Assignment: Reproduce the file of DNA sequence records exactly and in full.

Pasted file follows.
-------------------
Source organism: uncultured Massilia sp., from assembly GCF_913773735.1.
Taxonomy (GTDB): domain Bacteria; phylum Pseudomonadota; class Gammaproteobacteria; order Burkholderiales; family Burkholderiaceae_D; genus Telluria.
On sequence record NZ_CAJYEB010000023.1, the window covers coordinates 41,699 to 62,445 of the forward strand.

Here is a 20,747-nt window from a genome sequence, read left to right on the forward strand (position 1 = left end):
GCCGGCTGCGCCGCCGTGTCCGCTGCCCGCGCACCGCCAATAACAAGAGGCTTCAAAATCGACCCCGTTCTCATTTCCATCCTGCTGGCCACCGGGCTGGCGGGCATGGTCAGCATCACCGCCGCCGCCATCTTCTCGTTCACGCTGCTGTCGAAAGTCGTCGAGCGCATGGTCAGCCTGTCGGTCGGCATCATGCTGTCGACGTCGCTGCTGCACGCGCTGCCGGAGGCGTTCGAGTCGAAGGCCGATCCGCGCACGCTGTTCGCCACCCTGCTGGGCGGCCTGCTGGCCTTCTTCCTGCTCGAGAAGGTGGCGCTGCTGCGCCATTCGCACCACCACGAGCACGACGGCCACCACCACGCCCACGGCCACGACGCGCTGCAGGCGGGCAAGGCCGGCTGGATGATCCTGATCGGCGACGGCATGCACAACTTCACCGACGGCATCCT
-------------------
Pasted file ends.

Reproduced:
Source organism: uncultured Massilia sp., from assembly GCF_913773735.1.
Taxonomy (GTDB): domain Bacteria; phylum Pseudomonadota; class Gammaproteobacteria; order Burkholderiales; family Burkholderiaceae_D; genus Telluria.
On sequence record NZ_CAJYEB010000023.1, the window covers coordinates 41,699 to 62,445 of the forward strand.

Here is a 20,747-nt window from a genome sequence, read left to right on the forward strand (position 1 = left end):
GCCGGCTGCGCCGCCGTGTCCGCTGCCCGCGCACCGCCAATAACAAGAGGCTTCAAAATCGACCCCGTTCTCATTTCCATCCTGCTGGCCACCGGGCTGGCGGGCATGGTCAGCATCACCGCCGCCGCCATCTTCTCGTTCACGCTGCTGTCGAAAGTCGTCGAGCGCATGGTCAGCCTGTCGGTCGGCATCATGCTGTCGACGTCGCTGCTGCACGCGCTGCCGGAGGCGTTCGAGTCGAAGGCCGATCCGCGCACGCTGTTCGCCACCCTGCTGGGCGGCCTGCTGGCCTTCTTCCTGCTCGAGAAGGTGGCGCTGCTGCGCCATTCGCACCACCACGAGCACGACGGCCACCACCACGCCCACGGCCACGACGCGCTGCAGGCGGGCAAGGCCGGCTGGATGATCCTGATCGGCGACGGCATGCACAACTTCACCGACGGCATCCT